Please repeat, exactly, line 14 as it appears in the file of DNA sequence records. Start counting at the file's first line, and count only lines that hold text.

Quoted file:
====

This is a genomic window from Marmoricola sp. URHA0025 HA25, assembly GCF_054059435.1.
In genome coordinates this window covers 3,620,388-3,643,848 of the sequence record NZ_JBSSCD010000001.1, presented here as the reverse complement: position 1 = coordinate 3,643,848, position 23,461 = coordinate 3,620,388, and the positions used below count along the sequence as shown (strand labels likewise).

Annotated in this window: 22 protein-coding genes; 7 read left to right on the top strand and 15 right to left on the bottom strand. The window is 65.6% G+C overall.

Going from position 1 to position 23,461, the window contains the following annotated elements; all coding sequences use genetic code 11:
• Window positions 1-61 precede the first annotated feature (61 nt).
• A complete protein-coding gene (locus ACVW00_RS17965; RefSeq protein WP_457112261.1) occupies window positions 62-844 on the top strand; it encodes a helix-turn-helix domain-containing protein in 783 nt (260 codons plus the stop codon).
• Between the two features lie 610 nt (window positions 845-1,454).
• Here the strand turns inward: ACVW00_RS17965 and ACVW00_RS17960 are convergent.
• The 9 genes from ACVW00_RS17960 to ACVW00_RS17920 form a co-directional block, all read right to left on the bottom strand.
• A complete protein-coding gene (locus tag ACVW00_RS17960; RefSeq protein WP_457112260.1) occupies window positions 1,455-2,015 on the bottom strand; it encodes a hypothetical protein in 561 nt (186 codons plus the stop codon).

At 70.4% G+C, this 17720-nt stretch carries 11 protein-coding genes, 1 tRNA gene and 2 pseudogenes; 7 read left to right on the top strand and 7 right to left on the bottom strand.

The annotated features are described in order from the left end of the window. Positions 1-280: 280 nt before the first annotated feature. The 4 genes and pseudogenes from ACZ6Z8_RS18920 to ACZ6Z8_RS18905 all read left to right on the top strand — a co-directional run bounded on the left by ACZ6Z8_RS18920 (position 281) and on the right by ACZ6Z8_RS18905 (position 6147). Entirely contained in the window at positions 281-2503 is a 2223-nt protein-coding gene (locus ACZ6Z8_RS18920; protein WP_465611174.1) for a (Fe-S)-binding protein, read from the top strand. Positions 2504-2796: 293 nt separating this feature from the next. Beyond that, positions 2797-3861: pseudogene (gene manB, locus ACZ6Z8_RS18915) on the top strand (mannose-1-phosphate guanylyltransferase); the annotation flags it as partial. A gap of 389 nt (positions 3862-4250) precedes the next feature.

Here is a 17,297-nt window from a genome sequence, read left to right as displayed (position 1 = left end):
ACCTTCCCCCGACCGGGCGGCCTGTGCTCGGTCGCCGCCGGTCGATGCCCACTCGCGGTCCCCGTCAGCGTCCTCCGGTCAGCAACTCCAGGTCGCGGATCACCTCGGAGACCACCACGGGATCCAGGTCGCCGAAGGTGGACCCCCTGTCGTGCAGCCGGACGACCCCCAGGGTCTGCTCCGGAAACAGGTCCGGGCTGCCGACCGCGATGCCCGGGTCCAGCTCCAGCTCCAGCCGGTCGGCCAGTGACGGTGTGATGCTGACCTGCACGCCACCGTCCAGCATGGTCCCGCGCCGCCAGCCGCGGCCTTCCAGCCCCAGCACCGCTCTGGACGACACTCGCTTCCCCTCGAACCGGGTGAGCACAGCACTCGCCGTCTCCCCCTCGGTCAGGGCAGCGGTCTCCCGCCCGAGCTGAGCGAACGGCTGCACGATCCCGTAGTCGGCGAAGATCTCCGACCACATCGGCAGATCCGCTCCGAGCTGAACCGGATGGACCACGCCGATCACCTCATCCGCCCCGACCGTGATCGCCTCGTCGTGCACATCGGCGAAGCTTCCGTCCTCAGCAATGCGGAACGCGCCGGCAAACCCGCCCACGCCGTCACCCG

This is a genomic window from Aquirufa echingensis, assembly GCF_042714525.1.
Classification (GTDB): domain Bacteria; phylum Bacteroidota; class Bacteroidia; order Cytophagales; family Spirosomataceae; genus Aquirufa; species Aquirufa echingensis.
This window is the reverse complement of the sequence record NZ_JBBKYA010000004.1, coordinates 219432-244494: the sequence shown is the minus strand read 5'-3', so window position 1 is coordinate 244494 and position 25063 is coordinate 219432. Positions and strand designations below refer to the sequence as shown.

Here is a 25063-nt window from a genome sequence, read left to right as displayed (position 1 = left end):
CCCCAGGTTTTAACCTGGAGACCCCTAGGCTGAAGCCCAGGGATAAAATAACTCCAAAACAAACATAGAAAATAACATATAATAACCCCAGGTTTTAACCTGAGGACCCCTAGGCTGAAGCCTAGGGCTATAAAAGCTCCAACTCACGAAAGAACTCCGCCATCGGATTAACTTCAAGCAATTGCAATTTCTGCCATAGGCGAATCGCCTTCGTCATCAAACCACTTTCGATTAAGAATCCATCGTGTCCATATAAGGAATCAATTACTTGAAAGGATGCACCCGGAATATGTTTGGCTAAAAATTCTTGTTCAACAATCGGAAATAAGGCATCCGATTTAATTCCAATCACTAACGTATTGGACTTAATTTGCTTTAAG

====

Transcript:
ACCTTCCCCCGACCGGGCGGCCTGTGCTCGGTCGCCGCCGGTCGATGCCCACTCGCGGTCCCCGTCAGCGTCCTCCGGTCAGCAACTCCAGGTCGCGGATCACCTCGGAGACCACCACGGGATCCAGGTCGCCGAAGGTGGACCCCCTGTCGTGCAGCCGGACGACCCCCAGGGTCTGCTCCGGAAACAGGTCCGGGCTGCCGACCGCGATGCCCGGGTCCAGCTCCAGCTCCAGCCGGTCGGCCAGTGACGGTGTGATGCTGACCTGCACGCCACCGTCCAGCATGGTCCCGCGCCGCCAGCCGCGGCCTTCCAGCCCCAGCACCGCTCTGGACGACACTCGCTTCCCCTCGAACCGGGTGAGCACAGCACTCGCCGTCTCCCCCTCGGTCAGGGCAGCGGTCTCCCGCCCGAGCTGAGCGAACGGCTGCACGATCCCGTAGTCGGCGAAGATCTCCGACCACATCGGCAGATCCGCTCCGAGCTGAACCGGATGGACCACGCCGATCACCTCATCCGCCCCGACCGTGATCGCCTCGTCGTGCACATCGGCGAAGCTTCCGTCCTCAGCAATGCGGAACGCGCCGGCAAACCCGCCCACGCCGTCACCCG